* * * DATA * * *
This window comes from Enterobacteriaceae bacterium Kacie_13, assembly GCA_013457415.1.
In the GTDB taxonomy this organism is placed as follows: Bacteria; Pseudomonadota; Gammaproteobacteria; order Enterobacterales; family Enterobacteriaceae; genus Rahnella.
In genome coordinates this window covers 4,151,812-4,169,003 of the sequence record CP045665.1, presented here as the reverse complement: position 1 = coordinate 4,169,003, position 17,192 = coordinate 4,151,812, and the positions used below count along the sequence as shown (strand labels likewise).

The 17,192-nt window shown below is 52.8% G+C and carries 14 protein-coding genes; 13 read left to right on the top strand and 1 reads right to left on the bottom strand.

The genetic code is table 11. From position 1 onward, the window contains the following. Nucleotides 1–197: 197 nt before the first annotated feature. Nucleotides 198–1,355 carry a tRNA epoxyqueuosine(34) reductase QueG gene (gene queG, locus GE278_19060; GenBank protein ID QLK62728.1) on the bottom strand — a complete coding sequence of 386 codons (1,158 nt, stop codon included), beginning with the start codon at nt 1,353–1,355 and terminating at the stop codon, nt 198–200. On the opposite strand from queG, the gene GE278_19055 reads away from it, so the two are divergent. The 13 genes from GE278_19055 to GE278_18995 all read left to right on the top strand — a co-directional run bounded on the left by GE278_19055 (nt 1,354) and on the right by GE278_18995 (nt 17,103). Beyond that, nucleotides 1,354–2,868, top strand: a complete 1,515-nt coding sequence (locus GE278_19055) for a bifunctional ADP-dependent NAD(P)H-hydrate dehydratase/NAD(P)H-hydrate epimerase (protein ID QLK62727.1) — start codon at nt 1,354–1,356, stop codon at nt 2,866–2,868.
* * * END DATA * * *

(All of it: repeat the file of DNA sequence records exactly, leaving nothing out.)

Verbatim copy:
This window comes from Enterobacteriaceae bacterium Kacie_13, assembly GCA_013457415.1.
In the GTDB taxonomy this organism is placed as follows: Bacteria; Pseudomonadota; Gammaproteobacteria; order Enterobacterales; family Enterobacteriaceae; genus Rahnella.
In genome coordinates this window covers 4,151,812-4,169,003 of the sequence record CP045665.1, presented here as the reverse complement: position 1 = coordinate 4,169,003, position 17,192 = coordinate 4,151,812, and the positions used below count along the sequence as shown (strand labels likewise).

The 17,192-nt window shown below is 52.8% G+C and carries 14 protein-coding genes; 13 read left to right on the top strand and 1 reads right to left on the bottom strand.

The genetic code is table 11. From position 1 onward, the window contains the following. Nucleotides 1–197: 197 nt before the first annotated feature. Nucleotides 198–1,355 carry a tRNA epoxyqueuosine(34) reductase QueG gene (gene queG, locus GE278_19060; GenBank protein ID QLK62728.1) on the bottom strand — a complete coding sequence of 386 codons (1,158 nt, stop codon included), beginning with the start codon at nt 1,353–1,355 and terminating at the stop codon, nt 198–200. On the opposite strand from queG, the gene GE278_19055 reads away from it, so the two are divergent. The 13 genes from GE278_19055 to GE278_18995 all read left to right on the top strand — a co-directional run bounded on the left by GE278_19055 (nt 1,354) and on the right by GE278_18995 (nt 17,103). Beyond that, nucleotides 1,354–2,868, top strand: a complete 1,515-nt coding sequence (locus GE278_19055) for a bifunctional ADP-dependent NAD(P)H-hydrate dehydratase/NAD(P)H-hydrate epimerase (protein ID QLK62727.1) — start codon at nt 1,354–1,356, stop codon at nt 2,866–2,868.